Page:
We joke that airplanes are time machines. When we come back to South America from North America it feels as though we step back in time. The clinics feel outdated. The cows on cobblestone streets look like the pioneer days in the movies. The open fires in homes and restaurants tended by women in skirts with babies slung on their backs set a scene of a bygone era.
I suppose we could also launch a mind bending conversation about the relativity of time. Like how you “skip” a day when flying from L.A. to Sydney. Or how you can “go back” to yesterday by flying from Tokyo to Honolulu. Such a thrilling life for international travelers! We’ll save all that for the science forums.
I’d rather touch on something even non-nerds can converse about: the cultural concept of time.
Yang Liu created a collection of captivating infogrpahics and put them in a book. After spending significant time in Germany and China she compares: standing in line, dealing with problems, social dynamics at parties, etc. You can see a larger sampling on Brain Pickings. For the purpose of this post I want us to consider just this one:
On the left, in the blue box, we see the Germanic concept of punctuality. On the right, in the red box, we see the Chinese concept of punctuality. What would the image portray as an infographic on punctuality for the region where you reside?
The Bolivian rhythm is quite different than the Nebraska rhythm I was raised on. Adjusting my definition of “late” has relieved some tension. Others have tried to sanctify punctuality, as if it was included in the beatitudes. That is a mite too exhausting for me. I choose rather to ascribe to a different addendum to the Sermon on the Mount: Blessed are the flexible for they shall not be bent out of shape.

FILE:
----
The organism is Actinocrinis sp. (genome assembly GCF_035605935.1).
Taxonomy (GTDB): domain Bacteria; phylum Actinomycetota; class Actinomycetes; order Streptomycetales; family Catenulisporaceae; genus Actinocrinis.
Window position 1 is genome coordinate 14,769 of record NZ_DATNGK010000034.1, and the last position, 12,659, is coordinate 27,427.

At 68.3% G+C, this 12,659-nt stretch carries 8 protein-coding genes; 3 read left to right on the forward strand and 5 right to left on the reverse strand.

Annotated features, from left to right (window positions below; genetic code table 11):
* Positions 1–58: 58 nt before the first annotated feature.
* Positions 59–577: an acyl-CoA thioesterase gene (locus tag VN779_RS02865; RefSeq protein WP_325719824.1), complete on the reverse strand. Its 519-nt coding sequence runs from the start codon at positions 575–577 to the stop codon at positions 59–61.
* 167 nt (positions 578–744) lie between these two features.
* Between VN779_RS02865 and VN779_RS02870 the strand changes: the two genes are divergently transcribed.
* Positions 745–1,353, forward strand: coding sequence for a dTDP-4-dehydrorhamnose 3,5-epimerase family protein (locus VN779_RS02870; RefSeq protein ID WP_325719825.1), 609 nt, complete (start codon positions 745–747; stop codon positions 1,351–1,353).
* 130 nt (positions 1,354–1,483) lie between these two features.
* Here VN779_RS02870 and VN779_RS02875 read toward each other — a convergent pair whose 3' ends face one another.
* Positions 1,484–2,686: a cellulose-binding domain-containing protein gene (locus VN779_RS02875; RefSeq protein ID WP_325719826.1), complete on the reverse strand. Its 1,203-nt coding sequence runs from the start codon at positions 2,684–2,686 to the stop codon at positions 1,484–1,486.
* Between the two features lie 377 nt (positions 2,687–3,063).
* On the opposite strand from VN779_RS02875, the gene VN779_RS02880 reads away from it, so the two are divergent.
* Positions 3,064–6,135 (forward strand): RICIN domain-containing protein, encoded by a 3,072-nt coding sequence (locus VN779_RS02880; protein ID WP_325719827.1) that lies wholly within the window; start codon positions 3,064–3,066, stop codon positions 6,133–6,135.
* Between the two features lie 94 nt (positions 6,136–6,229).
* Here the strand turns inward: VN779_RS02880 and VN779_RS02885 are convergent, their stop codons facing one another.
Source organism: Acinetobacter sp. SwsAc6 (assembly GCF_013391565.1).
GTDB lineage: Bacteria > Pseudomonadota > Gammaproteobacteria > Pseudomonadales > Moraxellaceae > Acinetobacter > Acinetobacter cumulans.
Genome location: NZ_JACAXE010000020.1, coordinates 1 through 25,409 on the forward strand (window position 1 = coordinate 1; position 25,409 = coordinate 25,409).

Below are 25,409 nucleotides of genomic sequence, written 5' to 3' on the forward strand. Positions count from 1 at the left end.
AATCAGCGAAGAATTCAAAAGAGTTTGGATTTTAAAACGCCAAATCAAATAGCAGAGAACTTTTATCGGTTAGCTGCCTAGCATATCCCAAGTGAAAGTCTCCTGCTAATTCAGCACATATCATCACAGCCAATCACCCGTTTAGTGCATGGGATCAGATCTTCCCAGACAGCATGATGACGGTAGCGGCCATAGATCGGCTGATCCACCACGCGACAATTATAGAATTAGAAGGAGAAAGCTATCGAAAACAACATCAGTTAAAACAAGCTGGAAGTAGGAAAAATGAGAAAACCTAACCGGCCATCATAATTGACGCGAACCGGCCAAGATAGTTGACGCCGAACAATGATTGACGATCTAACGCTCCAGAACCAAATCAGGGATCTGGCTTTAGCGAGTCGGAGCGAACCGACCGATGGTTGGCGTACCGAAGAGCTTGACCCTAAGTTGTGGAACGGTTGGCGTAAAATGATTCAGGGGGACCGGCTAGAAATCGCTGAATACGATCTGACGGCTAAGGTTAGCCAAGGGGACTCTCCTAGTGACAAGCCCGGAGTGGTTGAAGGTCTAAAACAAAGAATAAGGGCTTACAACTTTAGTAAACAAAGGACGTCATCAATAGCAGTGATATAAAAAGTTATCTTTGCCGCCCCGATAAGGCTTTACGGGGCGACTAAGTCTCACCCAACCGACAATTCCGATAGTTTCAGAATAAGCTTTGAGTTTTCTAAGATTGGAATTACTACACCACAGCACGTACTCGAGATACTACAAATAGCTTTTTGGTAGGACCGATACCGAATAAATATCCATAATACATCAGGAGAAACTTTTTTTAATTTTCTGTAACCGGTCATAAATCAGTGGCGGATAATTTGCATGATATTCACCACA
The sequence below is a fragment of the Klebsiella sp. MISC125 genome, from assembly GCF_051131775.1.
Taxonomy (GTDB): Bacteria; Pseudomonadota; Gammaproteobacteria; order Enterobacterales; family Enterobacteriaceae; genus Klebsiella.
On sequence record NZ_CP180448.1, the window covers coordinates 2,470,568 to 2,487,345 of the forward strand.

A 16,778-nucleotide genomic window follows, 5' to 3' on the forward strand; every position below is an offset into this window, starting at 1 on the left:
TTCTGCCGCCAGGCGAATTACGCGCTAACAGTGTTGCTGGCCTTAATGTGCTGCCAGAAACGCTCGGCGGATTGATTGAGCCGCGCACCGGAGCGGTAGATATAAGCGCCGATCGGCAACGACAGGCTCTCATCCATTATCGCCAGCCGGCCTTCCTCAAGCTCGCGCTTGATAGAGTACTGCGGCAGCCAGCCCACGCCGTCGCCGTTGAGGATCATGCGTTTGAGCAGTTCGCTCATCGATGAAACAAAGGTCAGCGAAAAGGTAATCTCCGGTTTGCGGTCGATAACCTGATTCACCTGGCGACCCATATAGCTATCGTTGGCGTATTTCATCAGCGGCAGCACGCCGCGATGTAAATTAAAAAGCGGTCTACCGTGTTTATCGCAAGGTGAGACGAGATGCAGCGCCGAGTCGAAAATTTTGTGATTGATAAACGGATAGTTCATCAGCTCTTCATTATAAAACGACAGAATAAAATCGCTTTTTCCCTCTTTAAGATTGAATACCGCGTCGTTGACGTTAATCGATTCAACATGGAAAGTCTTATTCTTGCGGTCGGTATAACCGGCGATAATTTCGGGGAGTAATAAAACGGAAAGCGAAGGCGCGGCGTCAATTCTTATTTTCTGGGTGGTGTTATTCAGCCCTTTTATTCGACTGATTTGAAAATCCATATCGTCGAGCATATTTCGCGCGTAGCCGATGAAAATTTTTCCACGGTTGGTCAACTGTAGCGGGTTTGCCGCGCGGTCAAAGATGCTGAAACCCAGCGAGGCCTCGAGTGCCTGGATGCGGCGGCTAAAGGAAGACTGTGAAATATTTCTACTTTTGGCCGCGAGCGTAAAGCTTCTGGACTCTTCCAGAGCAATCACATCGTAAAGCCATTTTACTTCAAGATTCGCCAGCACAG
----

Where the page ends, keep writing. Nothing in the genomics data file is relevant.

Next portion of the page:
Culture shock still creeps up on me every once in a while, though. It usually hits me when I think I have something all figured out. I thought for sure I had the slower place down pat. Then some challenges arose in a particular relationship with a Bolivian.
Consistently, my expectations were not met. I hoped for growth. I taught for growth. We went round and round the issues, and still I didn’t see what I wanted to see in the life of this other person.
When I was venting my frustrations to a very wise lady she helped me see this situation in a new light. She asked if I loved the other person. What good Christian would say no? Of course I love this person. She then said that it was time to lift the timeline. Oftentimes when dealing with relational issues we cannot put a timeline of expectation on the other person. When we are committed to the relationship we will trust that God is helping the other person to grow and change in His timing.
Since that moment, when I see myself become impatient with another person, especially this person, I remember that I let the timeline go. What a great freedom!
The Message bible says in Matthew 11:
“Are you tired? Worn out? Burned out on religion? Come to me. Get away with me and you’ll recover your life. I’ll show you how to take a real rest. Walk with me and work with me—watch how I do it.
Learn the unforced rhythms of grace.
I won’t lay anything heavy or ill-fitting on you. Keep company with me and you’ll learn to live freely and lightly.”
The unforced rhythms of grace for others.
The unforced rhythms of grace for myself.
The unforced rhythms of grace to live in company with God.
What is time like in your region of the world?
Are there some areas in your life where lifting the timeline expectation might relieve some pressure?
– Angie Washington, missionary living in Bolivia, South America